Stephen Arthur Clements, 81, died last month after a very brief struggle with cancer. His passing shocked many in our community; after all, only a few weeks before he’d authored a retrospective of the early history of the Hyattsville Life & Times, the newspaper he founded, for its 10th anniversary issue (July 2014).
Although he’d moved with his wife, Marlise, to Reisterstown several years ago to be closer to their family, Steve never seemed far removed from his hometown of nearly half a century. He stayed in touch by email, posts on the community listserv, phone calls and occasional visits. We never guessed that he would leave us so suddenly, without a chance to say goodbye. This brief appreciation, then, is our farewell to our founder and our friend.
Steve was the sort of person who used to be called “a pillar of the community,” back when America was a tapestry of neighborhoods that people and families were truly invested in, sometimes for generations. He grew into the role later in life, when many others are slowing down or starting to reap leisure as the reward of a life of hard work.
Steve was truly a self-made man. Having paid his way through Gonzaga College High School by working nights as a radio announcer, he went on to earn a degree from the Benjamin Franklin School of Accountancy in Washington, where he met and courted Marlise, then a recent immigrant from Germany. He worked hard at a series of Washington-area businesses, developing a reputation as a problem solver, someone who could restore an ailing business to financial health. He spent the last years of his career at a business consulting firm, applying his acumen to the needs of many companies in the region.
In 1960, Steve moved with his wife and two young children to the house on Kennedy Street that remained his home for 48 years. For decades, he lived a quiet life in the neighborhood. After his retirement, however, Steve decided that it was time to give back to the larger community the wisdom that he’d accumulated during a lifetime of experience. He served many years a volunteer at the Service Corps of Retired Executives (SCORE), donating services to new and small businesses to help them survive and thrive.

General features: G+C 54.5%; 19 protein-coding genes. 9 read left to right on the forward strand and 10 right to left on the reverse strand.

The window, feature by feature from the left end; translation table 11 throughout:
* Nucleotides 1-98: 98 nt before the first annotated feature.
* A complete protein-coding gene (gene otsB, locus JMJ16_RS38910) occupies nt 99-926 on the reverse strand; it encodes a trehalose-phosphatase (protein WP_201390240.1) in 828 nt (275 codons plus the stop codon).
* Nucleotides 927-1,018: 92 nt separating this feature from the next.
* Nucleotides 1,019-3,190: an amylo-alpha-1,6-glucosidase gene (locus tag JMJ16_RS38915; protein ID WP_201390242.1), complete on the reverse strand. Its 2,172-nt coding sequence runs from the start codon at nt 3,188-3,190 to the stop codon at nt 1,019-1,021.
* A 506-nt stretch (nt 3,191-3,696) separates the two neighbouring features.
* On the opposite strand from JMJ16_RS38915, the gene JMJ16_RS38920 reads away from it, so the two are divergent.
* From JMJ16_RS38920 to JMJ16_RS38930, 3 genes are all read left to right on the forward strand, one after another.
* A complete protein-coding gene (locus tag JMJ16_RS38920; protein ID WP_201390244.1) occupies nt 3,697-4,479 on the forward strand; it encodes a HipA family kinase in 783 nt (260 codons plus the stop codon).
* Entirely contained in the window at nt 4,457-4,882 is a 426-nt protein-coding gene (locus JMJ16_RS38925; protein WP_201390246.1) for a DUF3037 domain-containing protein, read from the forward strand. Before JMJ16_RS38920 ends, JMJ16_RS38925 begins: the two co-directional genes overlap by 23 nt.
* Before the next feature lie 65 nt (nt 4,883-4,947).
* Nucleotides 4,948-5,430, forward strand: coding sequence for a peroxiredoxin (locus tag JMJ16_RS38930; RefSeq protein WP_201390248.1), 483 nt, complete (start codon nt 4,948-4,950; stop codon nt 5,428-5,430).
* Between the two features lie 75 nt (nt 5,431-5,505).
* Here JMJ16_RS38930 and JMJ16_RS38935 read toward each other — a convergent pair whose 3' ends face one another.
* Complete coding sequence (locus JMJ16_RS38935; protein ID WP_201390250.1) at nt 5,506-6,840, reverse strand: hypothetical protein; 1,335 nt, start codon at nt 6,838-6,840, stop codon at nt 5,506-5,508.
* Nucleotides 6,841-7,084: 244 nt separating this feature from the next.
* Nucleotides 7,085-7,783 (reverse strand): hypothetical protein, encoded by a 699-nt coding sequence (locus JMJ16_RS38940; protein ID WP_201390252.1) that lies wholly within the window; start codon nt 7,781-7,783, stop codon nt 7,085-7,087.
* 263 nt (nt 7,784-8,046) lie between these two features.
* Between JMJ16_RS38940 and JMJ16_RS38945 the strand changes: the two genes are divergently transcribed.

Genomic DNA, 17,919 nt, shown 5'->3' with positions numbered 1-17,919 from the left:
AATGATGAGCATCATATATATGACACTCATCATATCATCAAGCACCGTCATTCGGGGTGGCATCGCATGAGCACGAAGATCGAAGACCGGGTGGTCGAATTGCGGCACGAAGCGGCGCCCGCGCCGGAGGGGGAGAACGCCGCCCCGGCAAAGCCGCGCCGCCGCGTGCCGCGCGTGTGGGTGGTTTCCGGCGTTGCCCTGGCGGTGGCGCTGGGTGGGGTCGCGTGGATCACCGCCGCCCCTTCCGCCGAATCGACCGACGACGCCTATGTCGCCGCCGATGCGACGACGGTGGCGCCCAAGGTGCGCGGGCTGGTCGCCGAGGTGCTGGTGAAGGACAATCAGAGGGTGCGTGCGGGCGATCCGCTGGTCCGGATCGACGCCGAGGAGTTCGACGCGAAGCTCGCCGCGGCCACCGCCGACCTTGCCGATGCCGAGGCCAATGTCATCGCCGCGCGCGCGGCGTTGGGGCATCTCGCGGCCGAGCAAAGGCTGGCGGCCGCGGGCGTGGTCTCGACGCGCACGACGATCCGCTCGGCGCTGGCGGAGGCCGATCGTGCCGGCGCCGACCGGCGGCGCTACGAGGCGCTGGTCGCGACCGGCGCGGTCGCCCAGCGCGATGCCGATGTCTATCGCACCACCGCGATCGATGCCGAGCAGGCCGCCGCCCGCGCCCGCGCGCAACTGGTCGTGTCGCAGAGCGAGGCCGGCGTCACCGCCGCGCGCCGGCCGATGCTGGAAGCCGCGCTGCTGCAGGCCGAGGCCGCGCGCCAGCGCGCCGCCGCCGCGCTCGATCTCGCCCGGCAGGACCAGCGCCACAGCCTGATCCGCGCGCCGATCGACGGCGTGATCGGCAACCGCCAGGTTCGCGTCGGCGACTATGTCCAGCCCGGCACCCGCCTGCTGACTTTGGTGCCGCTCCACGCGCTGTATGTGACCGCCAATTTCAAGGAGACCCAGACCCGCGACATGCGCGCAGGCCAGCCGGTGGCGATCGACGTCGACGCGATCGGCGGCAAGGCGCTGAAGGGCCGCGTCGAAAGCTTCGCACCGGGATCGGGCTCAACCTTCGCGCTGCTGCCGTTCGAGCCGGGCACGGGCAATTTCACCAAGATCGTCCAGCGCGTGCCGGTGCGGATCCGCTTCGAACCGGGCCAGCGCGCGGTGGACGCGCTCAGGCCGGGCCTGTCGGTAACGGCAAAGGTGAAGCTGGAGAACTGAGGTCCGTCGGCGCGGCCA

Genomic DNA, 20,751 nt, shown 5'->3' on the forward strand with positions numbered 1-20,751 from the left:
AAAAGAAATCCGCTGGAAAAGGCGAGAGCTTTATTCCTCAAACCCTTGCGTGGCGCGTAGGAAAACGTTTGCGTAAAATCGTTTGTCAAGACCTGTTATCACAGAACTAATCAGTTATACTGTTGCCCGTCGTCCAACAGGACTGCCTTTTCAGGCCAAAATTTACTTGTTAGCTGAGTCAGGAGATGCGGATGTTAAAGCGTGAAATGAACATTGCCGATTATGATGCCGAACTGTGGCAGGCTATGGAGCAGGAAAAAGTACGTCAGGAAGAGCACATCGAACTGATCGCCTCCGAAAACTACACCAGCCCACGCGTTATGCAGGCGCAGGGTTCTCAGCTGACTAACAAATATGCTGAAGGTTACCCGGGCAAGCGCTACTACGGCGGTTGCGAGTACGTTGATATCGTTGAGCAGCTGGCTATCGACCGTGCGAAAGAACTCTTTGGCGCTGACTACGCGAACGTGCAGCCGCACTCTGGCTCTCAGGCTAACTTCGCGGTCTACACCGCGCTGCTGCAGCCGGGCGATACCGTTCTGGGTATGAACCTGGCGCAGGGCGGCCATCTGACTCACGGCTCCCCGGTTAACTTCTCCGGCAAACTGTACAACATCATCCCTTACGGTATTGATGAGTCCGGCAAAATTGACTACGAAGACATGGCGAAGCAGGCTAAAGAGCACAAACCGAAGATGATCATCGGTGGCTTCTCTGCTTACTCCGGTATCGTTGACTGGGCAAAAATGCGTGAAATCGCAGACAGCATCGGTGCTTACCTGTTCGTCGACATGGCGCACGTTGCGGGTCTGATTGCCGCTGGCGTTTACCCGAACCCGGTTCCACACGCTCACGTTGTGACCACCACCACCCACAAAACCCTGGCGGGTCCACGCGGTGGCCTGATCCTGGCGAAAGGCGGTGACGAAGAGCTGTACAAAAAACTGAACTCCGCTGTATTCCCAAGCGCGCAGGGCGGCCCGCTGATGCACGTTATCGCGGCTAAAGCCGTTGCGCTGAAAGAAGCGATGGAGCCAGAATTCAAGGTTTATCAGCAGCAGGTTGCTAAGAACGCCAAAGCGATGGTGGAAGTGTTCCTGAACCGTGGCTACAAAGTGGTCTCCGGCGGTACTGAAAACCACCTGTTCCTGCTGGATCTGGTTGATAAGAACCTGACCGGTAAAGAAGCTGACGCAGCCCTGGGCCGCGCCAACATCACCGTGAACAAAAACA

It was during this productive retirement that Steve also became more interested in civic affairs. He got involved in the community discussion about the fate of the vacant WSSC Building – a turbulent episode in Hyattsville history marked by often-acrimonious debate between neighbors and civic officials. Steve’s leadership qualities blossomed, as he showed his allies how to advance a position by appealing to reason instead of ad-hominem attacks. In turn, he gained the respect of his opponents.
Later, in 2004, he became convinced of the need for a local newspaper in Hyattsville, and went about the project in his inimitable fashion, with hard work, business expertise, and a facility to build bridges in the city’s political and business communities. The nonprofit venture was so successful that he was able to help establish the Hyattsville Community Foundation, which received all of its initial funding from the newspaper’s surpluses. Steve worked as business manager of the paper for three years, all of them as a volunteer, and was able to recruit volunteers to fill all the staff positions of the paper – an achievement that has not been repeated in the years since he retired.
Steve became the ideal citizen and civic leader. Even-tempered, even-handed, reasonable and careful in his judgments, he could differ without demonizing. Conservative in outlook, he had the wisdom to embrace change when it renewed the life of his community. He waded through the rough seas of civic politics with a gentleness and geniality that won the respect of all and helped to bring us together. The stamp of his personality remains embedded in our civic culture, and his legacy lives on in this newspaper and in the lives of all he touched. May we all try to live up to his sterling example.
Chris Currie is vice president of Hyattsville Community Newspaper Inc., which publishes the Hyattsville Life & Times.